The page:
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Telltale: Inconsequential Consequences

If you've never played one of Telltale's episodic stories I recommend you do it now before you read any further, I'm about to look behind the curtain....

I've touched on this in previous blogs but I feel like I need to look deeper and explain myself. You may know that Telltale make story driven games that are tailored by player choice, the choices you make affect how the story plays out. The first time you see that on screen you're hit by a wave of responsibility and fear of the unknown... how badly will things go if you make the wrong choice? That first playthrough is pure magic, with every decision requiring tense consideration. If you've played through a few series though, you start to see what many of telltale's detractors eagerly point out; your choice doesn't matter. Bear with me, what this actually means is that generally no matter which choice you make, or even if you fail to make any choice, the story still runs the same course and you'll arrive at a near identical conclusion.It's almost unavoidable given any follow up series will need to start with players in a similar situation regardless of how they ended previously.


This can mean that some people feel the choices are hollow and ultimately pointless, I can't agree, I think the choices matter even more, it's the consequences that become irrelevant. If the outcome is more or less the same each time it's odd that people give it so much importance. The reason these games are so enjoyable and refreshing is the choice itself.


It's difficult to give examples without running into spoilers, but imagine a situation where you are given a choice of taking someone's life... you can either step up or leave it to someone else in your party, either way this person will end up dead and the story will continue from there, but you have to ask yourself, do you want this responsibility? do you agree with this act? If you go ahead with it will it change your existing relationships, will your group be thankful or think you a monster? Is this experience going to haunt your character or even you as a player? You already know what's going to happen, does that in any way make the choice easier? It may do if you are think purely in terms of gameplay mechanics but if you can stay invested in the story this is where the true magic happens.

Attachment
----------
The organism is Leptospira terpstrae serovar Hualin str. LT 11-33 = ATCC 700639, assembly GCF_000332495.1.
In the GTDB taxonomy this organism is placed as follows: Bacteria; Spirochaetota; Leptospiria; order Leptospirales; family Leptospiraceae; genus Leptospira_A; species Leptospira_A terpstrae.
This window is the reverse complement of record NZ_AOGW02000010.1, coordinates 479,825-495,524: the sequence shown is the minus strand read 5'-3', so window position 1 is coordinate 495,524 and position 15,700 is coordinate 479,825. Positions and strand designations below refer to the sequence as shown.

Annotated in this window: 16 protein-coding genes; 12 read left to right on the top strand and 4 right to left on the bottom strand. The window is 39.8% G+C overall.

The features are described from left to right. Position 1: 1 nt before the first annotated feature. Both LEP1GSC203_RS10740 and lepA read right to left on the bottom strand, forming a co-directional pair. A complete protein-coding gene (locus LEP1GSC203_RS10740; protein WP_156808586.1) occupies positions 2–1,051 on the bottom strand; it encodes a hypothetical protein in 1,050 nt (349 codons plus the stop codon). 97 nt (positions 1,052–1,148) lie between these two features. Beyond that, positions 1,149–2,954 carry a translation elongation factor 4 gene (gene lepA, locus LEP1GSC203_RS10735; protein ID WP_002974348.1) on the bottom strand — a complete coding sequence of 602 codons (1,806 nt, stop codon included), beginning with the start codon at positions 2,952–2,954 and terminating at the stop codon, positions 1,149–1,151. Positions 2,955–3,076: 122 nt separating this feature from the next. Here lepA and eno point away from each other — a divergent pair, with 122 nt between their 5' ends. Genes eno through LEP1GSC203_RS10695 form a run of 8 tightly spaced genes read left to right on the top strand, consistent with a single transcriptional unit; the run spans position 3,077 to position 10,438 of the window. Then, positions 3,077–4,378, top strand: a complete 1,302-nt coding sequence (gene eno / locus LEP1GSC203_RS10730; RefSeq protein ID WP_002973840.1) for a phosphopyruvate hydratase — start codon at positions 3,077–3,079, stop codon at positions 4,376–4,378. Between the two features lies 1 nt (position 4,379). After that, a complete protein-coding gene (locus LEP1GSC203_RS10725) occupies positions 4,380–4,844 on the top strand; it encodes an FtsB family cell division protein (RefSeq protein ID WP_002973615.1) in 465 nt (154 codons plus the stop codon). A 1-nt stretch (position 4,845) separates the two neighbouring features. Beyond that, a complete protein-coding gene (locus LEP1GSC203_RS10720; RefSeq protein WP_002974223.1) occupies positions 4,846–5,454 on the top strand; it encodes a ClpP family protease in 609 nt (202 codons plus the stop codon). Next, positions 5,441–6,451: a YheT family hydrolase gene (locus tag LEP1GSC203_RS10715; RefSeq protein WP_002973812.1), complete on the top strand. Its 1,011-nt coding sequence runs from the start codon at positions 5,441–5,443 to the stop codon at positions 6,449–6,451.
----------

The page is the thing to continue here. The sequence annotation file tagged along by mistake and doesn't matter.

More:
There's some less dramatic, less spoilery examples. At one point in The Walking Dead Season 2 you decorate a Christmas tree, a rare opportunity in a post apocalyptic world. When asked by a terrified and less battle hardened tween to place an angel tree topper ornament on the tree you have a choice. Agree or go with your own preference, a star... I feel like I know what the "right" choice would be, you should be making friends and comforting this girl, teaching her how to survive... but damnit I was also a ten year old girl living through hell and I wanted a star on that tree! For those few seconds that was the most important thing... as far as I know this had absolutely zero impact on the story but even reflecting back it was a fun and engaging decision. In that same episode you have to choose a a table of friends to sit with and it somehow becomes one of the hardest decisions of the series, it might not change the plot but you can guarantee someone will be acting mopey or disappointed in the future.


Half the fun is finding out how far you would go, and looking at how and why you made a particular choice, occasionally the games will make you pay for that choice, even if it is just a scowl and a sarcastic comment from a fellow adventurer.

It remains to be seen if Telltale stick to the formula for The Walking Dead Season 3 (at time of writing only the first two episodes are available), or if they'll design decisions to have more impact on the plot and be less predictable but its going to be one heck of a ride finding out. You might also want to check out Life is strange, a game that can be described as the same genre but it brings back some of the magic of unpredictability as the developers and writers run on their own formula and add their own twists and mechanics.

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